Thank you, all, for showing me that the world is generally a good place, and that people are generally decent and kind. Because later today I need to deal with my ex and his lies about how our dog escaped in his care, and how he signed up my son for a sport – that he’s coaching! – behind my back. And how, somehow, all of this is my fault.

And then I need to check to see if my mortgage check bounced because my ex gave me a custody check ripped so carelessly out of the checkbook that the check number was completely torn off. But I had no choice but to try to deposit it in the machine on Saturday anyhow because it was so late.

….

So, thank you for small kindnesses, world. And for being so ordinary and normal. I needed that.

Divorcing a Cheater NPD: Dealing with the trauma

For two decades, I lived with a serial liar and serial cheater. He is also an alcoholic, a sex addict, a narcissistic personality disordered person, and a probable sociopath.

We call him Genius because of his great spiral downward, his fall from grace, his descent into insanity in his forties. It’s a reference to when he was called “Boy Genius” by some very important people way back when he fooled us all – just before his spectacular descent into insanity. I suppose I’ll never really know if he was always sick and hiding it, or if he started spiraling downward, faster and faster down the rabbit hole, after he turned forty and after his bipolar, domineering mother died from lung cancer after chain smoking cigarettes for decades.

They were not speaking at the time of her death. She cut her son out of her will and dissolved her grandchildren’s college accounts and would call our voicemail repeatedly and scream, “You can’t ignore ME.”

I would shudder. Somehow I knew that those voicemails had Power.

I am not claiming that the problems started with those voicemails. But they signaled the end of life as I knew it.

. . .

My ex-husband is a man that made a distinguished judge finally scream, “You are a liar. You would lie about anything. I don’t believe a word you say.”

This is a man who came up with regular fake business trips. He would tell me he was traveling to Houston, but then go to New Orleans and other cities to meet women he met online.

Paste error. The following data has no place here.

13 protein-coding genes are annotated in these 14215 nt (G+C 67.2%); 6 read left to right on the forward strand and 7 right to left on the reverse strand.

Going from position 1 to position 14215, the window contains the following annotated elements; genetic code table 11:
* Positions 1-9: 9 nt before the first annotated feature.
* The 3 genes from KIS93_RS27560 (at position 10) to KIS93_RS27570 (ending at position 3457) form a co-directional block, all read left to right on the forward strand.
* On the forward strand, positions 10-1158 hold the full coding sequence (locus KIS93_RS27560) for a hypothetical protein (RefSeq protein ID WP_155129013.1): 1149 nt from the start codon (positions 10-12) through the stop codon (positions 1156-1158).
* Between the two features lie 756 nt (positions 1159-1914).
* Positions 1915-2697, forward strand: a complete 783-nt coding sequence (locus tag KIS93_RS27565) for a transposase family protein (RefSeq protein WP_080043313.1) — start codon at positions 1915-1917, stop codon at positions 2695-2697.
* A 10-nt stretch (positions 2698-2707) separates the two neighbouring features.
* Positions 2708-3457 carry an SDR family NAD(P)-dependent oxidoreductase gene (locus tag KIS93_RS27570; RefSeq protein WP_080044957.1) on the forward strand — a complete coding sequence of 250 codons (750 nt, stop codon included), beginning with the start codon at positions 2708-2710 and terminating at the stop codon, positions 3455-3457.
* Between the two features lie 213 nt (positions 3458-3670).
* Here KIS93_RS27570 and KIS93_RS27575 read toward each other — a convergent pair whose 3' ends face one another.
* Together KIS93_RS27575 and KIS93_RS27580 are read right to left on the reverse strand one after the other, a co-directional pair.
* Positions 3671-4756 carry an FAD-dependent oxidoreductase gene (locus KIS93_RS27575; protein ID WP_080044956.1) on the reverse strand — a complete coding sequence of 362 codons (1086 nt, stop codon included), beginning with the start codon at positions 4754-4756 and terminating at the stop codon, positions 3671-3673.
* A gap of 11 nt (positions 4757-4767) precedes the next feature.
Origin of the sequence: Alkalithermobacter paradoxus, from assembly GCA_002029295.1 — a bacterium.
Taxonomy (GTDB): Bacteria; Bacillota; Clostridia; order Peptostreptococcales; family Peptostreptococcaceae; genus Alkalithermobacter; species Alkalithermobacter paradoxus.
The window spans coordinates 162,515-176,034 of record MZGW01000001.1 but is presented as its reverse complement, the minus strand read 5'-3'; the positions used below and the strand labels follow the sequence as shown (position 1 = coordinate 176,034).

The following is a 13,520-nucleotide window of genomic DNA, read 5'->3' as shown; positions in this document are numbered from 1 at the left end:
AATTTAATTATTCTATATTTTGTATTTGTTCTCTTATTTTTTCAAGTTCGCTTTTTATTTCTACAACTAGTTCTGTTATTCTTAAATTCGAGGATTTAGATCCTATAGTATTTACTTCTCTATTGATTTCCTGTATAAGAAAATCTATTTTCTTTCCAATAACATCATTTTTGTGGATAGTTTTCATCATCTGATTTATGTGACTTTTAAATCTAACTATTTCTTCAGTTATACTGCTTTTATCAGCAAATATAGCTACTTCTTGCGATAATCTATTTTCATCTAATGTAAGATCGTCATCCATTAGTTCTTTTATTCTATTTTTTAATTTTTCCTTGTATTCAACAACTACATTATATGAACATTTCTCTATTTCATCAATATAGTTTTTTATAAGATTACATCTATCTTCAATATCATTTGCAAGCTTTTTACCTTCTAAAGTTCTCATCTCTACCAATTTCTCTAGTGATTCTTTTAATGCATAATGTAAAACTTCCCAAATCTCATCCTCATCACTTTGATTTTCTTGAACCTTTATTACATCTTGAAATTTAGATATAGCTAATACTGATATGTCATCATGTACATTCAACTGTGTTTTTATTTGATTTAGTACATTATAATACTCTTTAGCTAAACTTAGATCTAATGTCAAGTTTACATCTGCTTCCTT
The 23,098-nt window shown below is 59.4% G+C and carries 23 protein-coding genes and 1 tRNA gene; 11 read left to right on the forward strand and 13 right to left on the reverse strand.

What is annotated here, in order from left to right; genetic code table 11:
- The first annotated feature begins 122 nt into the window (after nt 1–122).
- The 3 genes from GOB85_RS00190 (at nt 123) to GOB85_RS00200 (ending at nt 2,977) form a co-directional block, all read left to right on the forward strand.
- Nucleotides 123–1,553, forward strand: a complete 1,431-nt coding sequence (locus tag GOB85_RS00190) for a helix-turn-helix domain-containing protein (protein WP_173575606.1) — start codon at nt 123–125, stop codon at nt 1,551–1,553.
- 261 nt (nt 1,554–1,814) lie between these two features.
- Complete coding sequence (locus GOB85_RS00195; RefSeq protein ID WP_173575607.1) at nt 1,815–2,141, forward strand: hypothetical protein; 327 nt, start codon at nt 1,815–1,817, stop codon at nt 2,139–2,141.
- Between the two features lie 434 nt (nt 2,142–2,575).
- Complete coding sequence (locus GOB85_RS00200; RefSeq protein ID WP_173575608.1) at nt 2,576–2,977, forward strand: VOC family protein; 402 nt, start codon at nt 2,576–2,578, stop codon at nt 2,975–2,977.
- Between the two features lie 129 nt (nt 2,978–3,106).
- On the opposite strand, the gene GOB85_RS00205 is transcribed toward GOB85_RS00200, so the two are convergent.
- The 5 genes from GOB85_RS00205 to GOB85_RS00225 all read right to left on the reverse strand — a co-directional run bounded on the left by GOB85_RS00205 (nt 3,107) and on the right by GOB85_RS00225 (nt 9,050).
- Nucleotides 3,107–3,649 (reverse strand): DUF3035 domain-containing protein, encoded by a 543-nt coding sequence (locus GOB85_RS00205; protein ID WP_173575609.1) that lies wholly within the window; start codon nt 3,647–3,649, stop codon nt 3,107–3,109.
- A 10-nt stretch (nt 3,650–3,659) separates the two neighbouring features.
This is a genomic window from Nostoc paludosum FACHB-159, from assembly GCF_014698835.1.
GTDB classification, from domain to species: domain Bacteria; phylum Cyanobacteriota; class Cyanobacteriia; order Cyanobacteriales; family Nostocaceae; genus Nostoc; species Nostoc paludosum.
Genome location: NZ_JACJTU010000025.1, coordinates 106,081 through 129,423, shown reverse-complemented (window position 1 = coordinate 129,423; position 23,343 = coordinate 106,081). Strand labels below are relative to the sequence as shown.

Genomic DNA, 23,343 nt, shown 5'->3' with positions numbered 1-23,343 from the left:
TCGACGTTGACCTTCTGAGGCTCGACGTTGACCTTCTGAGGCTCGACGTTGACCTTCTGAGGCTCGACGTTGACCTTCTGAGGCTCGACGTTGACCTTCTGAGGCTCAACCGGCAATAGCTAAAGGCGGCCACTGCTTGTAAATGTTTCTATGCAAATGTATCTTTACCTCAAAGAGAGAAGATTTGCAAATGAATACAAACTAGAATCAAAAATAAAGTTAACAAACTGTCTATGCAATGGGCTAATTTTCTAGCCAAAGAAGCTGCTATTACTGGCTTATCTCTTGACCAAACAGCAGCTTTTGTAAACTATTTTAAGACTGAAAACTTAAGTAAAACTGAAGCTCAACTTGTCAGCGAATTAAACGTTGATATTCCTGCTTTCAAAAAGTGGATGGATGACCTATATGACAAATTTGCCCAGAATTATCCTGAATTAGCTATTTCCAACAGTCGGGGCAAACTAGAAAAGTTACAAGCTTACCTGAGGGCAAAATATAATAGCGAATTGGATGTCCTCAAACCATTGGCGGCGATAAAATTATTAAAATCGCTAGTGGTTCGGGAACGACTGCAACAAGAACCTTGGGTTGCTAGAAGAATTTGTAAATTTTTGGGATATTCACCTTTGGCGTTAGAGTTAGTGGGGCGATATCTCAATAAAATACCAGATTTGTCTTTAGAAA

This is a man who used an app that sent him fake emails from clients thanking him for dinners that never occurred, late nights at the office that never occurred, and business trips that never occurred.

This is a man who would text anonymous sex partners on an app on his phone while driving in a car with his wife, children, and brother-in-law. An app that would erase everything if he tapped it.

The judge was correct: this was a man who would lie about anything.

. . .

So what is the legacy of the ex-wife?

One day I realized my marriage was sham, and my ex-husband was a crazy lying cheating thief, and that some anonymous sex partners might come knocking on my door at any time to attack me and my babies. My brain brain changed. My reality met my nightmare.

Afterwards I was told that good metaphor is that my skin was stripped off, and I am sometimes raw, exposed. If anyone touches me, I scream.

That is the legacy of the ex-wife.

. . .

There are many other legacies, still unknown, though I like to think that some of them are positive: honesty and courage and resilience and expanded empathy to others who are struggling.

But another legacy is this: you can’t trust your instincts.  Your instincts have spent years telling you that something was terribly wrong, and then when you speak up,  someone convinces you, over and over again, that your instincts are wrong.

This is a terrible thing. You stop trusting your judgement. And you need your judgement to live in this world. You need your instincts to survive. Without these things you can no longer tell when the world is a safe or dangerous place, or when someone is trustworthy or evil. You are so confused that you become paralyzed. Or you make bad decisions about which situations and people to trust, which is why I have to assume that women get caught up dating a certain kind of man over and over again.

And on the other hand, if you can’t trust your instincts, then you become hyper vigilant, and then maybe everyone is evil and cheating. Because that is the safest way to think about things. That way you won’t get hurt ever again.

Or maybe you just get caught up in the cycle that is so familiar to you: hyper vigilance, snooping, not trusting, second-guessing, never really knowing what reality is. It’s an ugly and stressful and soul-sucking place. It’s a place between two worlds: Madness and Euphoria.

And then the hard work begins. Because Madness is not an acceptable place to be. Not for a survivor, not for someone who wants to live again.

. . .

Vindication or Moving On?

It won’t come as much of a surprise to anyone who has read my blog that my ex-husband appears on the Ashley Madison list. In fact, he’s an active member right now. Interestingly, he seems only to have discovered this website after the divorce.

I suppose he’s cheating on the Other Woman who contributed in her very teeny, tiny, little minuscule way to the ending of my horrific marriage to my ex-husband – an NPD, sex addict, and probable sociopath.

This is the Other Woman showed up voluntarily in court at my divorce trial to badmouth me – a woman she had never even met. A year later, this still takes my breath away.

She showed up at a divorce trial to badmouth an innocent woman whose husband she “stole” (booby prize that he is), and to repeat lies told to her by her cheating partner that she met on an adult website that makes Ashley Madison look as innocent as Disney.com.

And after she testified, she decided that she wanted her name redacted from the court records. She filed motion after motion, filled with vague references to a terrible and life-altering smoking gun against me, which never appeared of course, delaying my three-year divorce by many more months and costing me the remainder of my retirement funds.